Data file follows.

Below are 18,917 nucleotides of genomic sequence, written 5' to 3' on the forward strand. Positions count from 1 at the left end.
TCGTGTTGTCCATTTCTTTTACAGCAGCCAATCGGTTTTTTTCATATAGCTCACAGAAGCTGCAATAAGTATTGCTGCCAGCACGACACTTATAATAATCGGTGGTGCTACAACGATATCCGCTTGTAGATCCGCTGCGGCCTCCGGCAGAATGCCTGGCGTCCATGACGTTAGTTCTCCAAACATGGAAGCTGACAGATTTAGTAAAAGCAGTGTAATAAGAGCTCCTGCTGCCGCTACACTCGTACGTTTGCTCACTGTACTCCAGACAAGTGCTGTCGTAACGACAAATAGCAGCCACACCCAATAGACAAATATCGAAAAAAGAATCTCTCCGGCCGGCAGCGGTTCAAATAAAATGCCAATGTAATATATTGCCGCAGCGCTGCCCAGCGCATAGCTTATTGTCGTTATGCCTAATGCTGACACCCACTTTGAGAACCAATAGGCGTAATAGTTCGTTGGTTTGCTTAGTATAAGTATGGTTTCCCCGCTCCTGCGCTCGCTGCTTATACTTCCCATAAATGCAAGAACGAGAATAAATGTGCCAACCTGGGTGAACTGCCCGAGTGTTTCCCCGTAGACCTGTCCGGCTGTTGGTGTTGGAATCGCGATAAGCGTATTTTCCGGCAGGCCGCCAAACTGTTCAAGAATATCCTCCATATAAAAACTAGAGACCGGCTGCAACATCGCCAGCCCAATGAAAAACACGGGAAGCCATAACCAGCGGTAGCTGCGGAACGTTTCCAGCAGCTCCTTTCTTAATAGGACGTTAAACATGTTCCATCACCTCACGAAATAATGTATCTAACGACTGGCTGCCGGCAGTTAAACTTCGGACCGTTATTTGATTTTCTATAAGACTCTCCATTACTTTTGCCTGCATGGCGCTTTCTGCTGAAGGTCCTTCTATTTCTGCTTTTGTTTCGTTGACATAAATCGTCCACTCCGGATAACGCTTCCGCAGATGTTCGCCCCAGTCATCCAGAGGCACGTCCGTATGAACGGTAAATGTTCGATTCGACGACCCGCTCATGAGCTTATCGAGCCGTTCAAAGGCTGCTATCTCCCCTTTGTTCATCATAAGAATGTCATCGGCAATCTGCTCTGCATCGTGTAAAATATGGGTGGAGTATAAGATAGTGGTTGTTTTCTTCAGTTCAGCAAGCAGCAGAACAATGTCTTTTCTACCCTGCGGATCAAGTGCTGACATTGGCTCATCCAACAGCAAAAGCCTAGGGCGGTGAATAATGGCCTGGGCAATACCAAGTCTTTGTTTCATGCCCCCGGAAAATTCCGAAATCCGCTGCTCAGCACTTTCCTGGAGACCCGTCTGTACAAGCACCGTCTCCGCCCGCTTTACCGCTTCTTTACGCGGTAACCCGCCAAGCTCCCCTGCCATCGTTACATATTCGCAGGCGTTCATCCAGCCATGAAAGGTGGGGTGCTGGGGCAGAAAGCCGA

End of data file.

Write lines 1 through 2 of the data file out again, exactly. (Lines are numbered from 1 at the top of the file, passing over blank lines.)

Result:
Below are 18,917 nucleotides of genomic sequence, written 5' to 3' on the forward strand. Positions count from 1 at the left end.
TCGTGTTGTCCATTTCTTTTACAGCAGCCAATCGGTTTTTTTCATATAGCTCACAGAAGCTGCAATAAGTATTGCTGCCAGCACGACACTTATAATAATCGGTGGTGCTACAACGATATCCGCTTGTAGATCCGCTGCGGCCTCCGGCAGAATGCCTGGCGTCCATGACGTTAGTTCTCCAAACATGGAAGCTGACAGATTTAGTAAAAGCAGTGTAATAAGAGCTCCTGCTGCCGCTACACTCGTACGTTTGCTCACTGTACTCCAGACAAGTGCTGTCGTAACGACAAATAGCAGCCACACCCAATAGACAAATATCGAAAAAAGAATCTCTCCGGCCGGCAGCGGTTCAAATAAAATGCCAATGTAATATATTGCCGCAGCGCTGCCCAGCGCATAGCTTATTGTCGTTATGCCTAATGCTGACACCCACTTTGAGAACCAATAGGCGTAATAGTTCGTTGGTTTGCTTAGTATAAGTATGGTTTCCCCGCTCCTGCGCTCGCTGCTTATACTTCCCATAAATGCAAGAACGAGAATAAATGTGCCAACCTGGGTGAACTGCCCGAGTGTTTCCCCGTAGACCTGTCCGGCTGTTGGTGTTGGAATCGCGATAAGCGTATTTTCCGGCAGGCCGCCAAACTGTTCAAGAATATCCTCCATATAAAAACTAGAGACCGGCTGCAACATCGCCAGCCCAATGAAAAACACGGGAAGCCATAACCAGCGGTAGCTGCGGAACGTTTCCAGCAGCTCCTTTCTTAATAGGACGTTAAACATGTTCCATCACCTCACGAAATAATGTATCTAACGACTGGCTGCCGGCAGTTAAACTTCGGACCGTTATTTGATTTTCTATAAGACTCTCCATTACTTTTGCCTGCATGGCGCTTTCTGCTGAAGGTCCTTCTATTTCTGCTTTTGTTTCGTTGACATAAATCGTCCACTCCGGATAACGCTTCCGCAGATGTTCGCCCCAGTCATCCAGAGGCACGTCCGTATGAACGGTAAATGTTCGATTCGACGACCCGCTCATGAGCTTATCGAGCCGTTCAAAGGCTGCTATCTCCCCTTTGTTCATCATAAGAATGTCATCGGCAATCTGCTCTGCATCGTGTAAAATATGGGTGGAGTATAAGATAGTGGTTGTTTTCTTCAGTTCAGCAAGCAGCAGAACAATGTCTTTTCTACCCTGCGGATCAAGTGCTGACATTGGCTCATCCAACAGCAAAAGCCTAGGGCGGTGAATAATGGCCTGGGCAATACCAAGTCTTTGTTTCATGCCCCCGGAAAATTCCGAAATCCGCTGCTCAGCACTTTCCTGGAGACCCGTCTGTACAAGCACCGTCTCCGCCCGCTTTACCGCTTCTTTACGCGGTAACCCGCCAAGCTCCCCTGCCATCGTTACATATTCGCAGGCGTTCATCCAGCCATGAAAGGTGGGGTGCTGGGGCAGAAAGCCGA